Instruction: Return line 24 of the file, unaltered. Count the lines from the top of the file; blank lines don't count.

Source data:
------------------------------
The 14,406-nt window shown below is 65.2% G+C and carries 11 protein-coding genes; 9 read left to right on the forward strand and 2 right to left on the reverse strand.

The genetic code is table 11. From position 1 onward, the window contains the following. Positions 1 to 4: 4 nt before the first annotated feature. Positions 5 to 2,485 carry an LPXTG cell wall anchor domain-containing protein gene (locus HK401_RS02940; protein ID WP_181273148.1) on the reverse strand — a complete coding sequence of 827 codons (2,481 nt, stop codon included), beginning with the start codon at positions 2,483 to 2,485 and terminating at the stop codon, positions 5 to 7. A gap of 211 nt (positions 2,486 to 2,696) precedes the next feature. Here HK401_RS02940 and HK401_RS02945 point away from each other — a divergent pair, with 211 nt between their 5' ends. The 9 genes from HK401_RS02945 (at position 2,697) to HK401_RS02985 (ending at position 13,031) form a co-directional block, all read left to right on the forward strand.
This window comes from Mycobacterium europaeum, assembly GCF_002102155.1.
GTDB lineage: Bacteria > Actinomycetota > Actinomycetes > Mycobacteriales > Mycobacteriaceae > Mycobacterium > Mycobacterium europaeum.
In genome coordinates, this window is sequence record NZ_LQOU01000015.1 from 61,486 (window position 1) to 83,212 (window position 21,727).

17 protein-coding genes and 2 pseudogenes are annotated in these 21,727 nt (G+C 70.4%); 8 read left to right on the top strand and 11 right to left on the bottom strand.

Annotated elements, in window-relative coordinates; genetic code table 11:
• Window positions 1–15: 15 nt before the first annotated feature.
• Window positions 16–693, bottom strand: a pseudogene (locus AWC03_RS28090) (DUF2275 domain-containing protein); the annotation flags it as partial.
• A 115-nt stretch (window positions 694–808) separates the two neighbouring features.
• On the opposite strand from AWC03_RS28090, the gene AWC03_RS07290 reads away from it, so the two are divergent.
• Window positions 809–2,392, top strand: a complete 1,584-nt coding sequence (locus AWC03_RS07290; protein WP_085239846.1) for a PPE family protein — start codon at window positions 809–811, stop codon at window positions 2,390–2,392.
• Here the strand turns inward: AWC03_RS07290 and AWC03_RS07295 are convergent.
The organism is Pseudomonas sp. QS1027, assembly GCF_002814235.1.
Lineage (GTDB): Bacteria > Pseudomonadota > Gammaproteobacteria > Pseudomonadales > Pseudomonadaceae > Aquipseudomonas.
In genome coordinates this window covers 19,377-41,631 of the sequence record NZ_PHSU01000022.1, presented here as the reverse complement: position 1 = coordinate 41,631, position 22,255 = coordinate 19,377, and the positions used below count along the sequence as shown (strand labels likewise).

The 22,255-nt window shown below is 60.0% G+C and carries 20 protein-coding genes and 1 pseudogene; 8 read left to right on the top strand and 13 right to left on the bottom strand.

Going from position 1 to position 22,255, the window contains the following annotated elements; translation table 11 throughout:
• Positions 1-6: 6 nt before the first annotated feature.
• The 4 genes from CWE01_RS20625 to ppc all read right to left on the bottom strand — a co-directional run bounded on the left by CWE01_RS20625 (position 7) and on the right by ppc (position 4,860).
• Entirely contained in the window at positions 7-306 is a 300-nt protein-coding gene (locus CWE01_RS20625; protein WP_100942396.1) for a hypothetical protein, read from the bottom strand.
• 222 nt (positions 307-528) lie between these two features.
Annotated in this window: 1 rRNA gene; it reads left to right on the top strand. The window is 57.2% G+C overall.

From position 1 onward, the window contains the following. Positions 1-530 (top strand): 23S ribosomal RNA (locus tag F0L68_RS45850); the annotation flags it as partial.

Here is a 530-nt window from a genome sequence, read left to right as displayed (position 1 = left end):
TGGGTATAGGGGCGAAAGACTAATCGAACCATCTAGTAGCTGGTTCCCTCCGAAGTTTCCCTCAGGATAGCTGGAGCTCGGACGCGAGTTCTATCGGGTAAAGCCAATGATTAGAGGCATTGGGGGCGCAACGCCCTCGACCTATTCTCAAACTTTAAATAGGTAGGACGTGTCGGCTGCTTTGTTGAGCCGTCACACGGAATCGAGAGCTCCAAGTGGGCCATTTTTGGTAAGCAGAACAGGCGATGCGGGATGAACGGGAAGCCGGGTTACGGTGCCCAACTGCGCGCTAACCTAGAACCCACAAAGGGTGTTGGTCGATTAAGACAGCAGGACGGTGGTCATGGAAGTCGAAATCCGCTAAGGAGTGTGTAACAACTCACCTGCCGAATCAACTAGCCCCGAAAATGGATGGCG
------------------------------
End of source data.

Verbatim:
From position 1 onward, the window contains the following. Positions 1-530 (top strand): 23S ribosomal RNA (locus tag F0L68_RS45850); the annotation flags it as partial.